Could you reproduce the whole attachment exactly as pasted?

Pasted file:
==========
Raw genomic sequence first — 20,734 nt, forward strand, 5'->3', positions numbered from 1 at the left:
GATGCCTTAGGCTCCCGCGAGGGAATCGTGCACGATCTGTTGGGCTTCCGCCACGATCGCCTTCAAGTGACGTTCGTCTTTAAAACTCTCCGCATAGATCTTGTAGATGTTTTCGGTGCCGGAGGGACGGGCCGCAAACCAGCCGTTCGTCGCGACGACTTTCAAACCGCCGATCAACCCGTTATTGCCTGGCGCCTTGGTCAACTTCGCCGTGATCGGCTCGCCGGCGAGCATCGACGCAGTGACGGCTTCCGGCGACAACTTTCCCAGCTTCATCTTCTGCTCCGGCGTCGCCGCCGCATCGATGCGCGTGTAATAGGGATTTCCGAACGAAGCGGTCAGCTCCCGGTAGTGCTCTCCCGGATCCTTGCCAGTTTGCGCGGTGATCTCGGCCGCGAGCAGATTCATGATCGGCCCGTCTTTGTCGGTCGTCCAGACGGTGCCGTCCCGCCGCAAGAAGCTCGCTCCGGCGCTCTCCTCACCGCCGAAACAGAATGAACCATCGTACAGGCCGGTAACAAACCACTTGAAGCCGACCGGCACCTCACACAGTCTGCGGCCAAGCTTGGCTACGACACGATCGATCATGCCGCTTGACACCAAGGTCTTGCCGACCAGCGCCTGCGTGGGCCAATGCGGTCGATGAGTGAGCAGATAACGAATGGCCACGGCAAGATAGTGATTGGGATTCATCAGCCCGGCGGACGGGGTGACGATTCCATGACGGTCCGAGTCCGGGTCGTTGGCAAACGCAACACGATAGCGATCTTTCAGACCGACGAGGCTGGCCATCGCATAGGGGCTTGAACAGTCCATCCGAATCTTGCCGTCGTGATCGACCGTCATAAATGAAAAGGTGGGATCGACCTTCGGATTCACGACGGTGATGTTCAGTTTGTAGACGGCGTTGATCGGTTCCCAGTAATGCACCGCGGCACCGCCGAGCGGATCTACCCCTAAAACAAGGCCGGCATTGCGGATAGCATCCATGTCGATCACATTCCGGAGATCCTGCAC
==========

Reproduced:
Raw genomic sequence first — 20,734 nt, forward strand, 5'->3', positions numbered from 1 at the left:
GATGCCTTAGGCTCCCGCGAGGGAATCGTGCACGATCTGTTGGGCTTCCGCCACGATCGCCTTCAAGTGACGTTCGTCTTTAAAACTCTCCGCATAGATCTTGTAGATGTTTTCGGTGCCGGAGGGACGGGCCGCAAACCAGCCGTTCGTCGCGACGACTTTCAAACCGCCGATCAACCCGTTATTGCCTGGCGCCTTGGTCAACTTCGCCGTGATCGGCTCGCCGGCGAGCATCGACGCAGTGACGGCTTCCGGCGACAACTTTCCCAGCTTCATCTTCTGCTCCGGCGTCGCCGCCGCATCGATGCGCGTGTAATAGGGATTTCCGAACGAAGCGGTCAGCTCCCGGTAGTGCTCTCCCGGATCCTTGCCAGTTTGCGCGGTGATCTCGGCCGCGAGCAGATTCATGATCGGCCCGTCTTTGTCGGTCGTCCAGACGGTGCCGTCCCGCCGCAAGAAGCTCGCTCCGGCGCTCTCCTCACCGCCGAAACAGAATGAACCATCGTACAGGCCGGTAACAAACCACTTGAAGCCGACCGGCACCTCACACAGTCTGCGGCCAAGCTTGGCTACGACACGATCGATCATGCCGCTTGACACCAAGGTCTTGCCGACCAGCGCCTGCGTGGGCCAATGCGGTCGATGAGTGAGCAGATAACGAATGGCCACGGCAAGATAGTGATTGGGATTCATCAGCCCGGCGGACGGGGTGACGATTCCATGACGGTCCGAGTCCGGGTCGTTGGCAAACGCAACACGATAGCGATCTTTCAGACCGACGAGGCTGGCCATCGCATAGGGGCTTGAACAGTCCATCCGAATCTTGCCGTCGTGATCGACCGTCATAAATGAAAAGGTGGGATCGACCTTCGGATTCACGACGGTGATGTTCAGTTTGTAGACGGCGTTGATCGGTTCCCAGTAATGCACCGCGGCACCGCCGAGCGGATCTACCCCTAAAACAAGGCCGGCATTGCGGATAGCATCCATGTCGATCACATTCCGGAGATCCTGCAC